Problematic behaviours associated with generalized anxiety disorder during pregnancy and the postpartum period: A thematic analysis Academic Article uri icon

  • Overview
  • Research
  • Identity
  • View All


  • Generalized anxiety disorder (GAD) is one of the most common anxiety disorders in pregnancy and the postpartum (perinatal) period. Perinatal women with GAD engage in problematic behaviours, yet the focus and function of these behaviours remain unknown.


    Given that worry during the perinatal period is largely maternally focused, the objective of this study was to explore the accompanying behavioural features of GAD during pregnancy and the postpartum period.


    A qualitative study was conducted.


    Twenty-five pregnant (n = 10) and postpartum (n = 15) women were recruited through clinical referrals and the Hamilton community. Following the completion of a semistructured diagnostic interview and symptom measures, participants participated in one of seven focus groups to learn about behaviours utilized in response to their worries. A thematic analysis was conducted to identify behaviour themes and subthemes in pregnant and postpartum women.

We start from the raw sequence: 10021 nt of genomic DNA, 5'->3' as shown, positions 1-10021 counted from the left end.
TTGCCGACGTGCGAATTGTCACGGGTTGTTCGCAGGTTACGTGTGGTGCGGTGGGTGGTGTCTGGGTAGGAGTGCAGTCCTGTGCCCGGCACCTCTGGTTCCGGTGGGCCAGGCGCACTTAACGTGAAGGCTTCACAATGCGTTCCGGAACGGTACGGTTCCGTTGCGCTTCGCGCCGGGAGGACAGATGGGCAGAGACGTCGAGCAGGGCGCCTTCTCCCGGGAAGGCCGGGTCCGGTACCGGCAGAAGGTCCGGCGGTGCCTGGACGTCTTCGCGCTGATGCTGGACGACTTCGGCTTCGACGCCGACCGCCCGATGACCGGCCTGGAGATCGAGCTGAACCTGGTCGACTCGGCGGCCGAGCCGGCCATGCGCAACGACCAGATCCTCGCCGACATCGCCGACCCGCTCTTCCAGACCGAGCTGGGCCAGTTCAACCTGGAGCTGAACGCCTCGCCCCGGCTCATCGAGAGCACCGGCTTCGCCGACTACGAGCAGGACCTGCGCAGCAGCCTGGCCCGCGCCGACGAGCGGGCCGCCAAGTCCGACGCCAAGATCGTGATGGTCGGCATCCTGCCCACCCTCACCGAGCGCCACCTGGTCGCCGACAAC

Five behaviour themes and 12 subthemes were identified. Specifically, participants endorsed engaging in excessive reassurance seeking, checking and repeating, overcontrol, overpreparation and avoidance behaviours.


    Our results confirm that perinatal women with GAD engage in comparable problematic behaviours to those with GAD in the general population, yet the presentation, frequency and focus of those behaviours differ. These findings have implications for theoretical formulations of GAD, and the clinical management of this disorder during the perinatal period.

publication date

  • June 18, 2022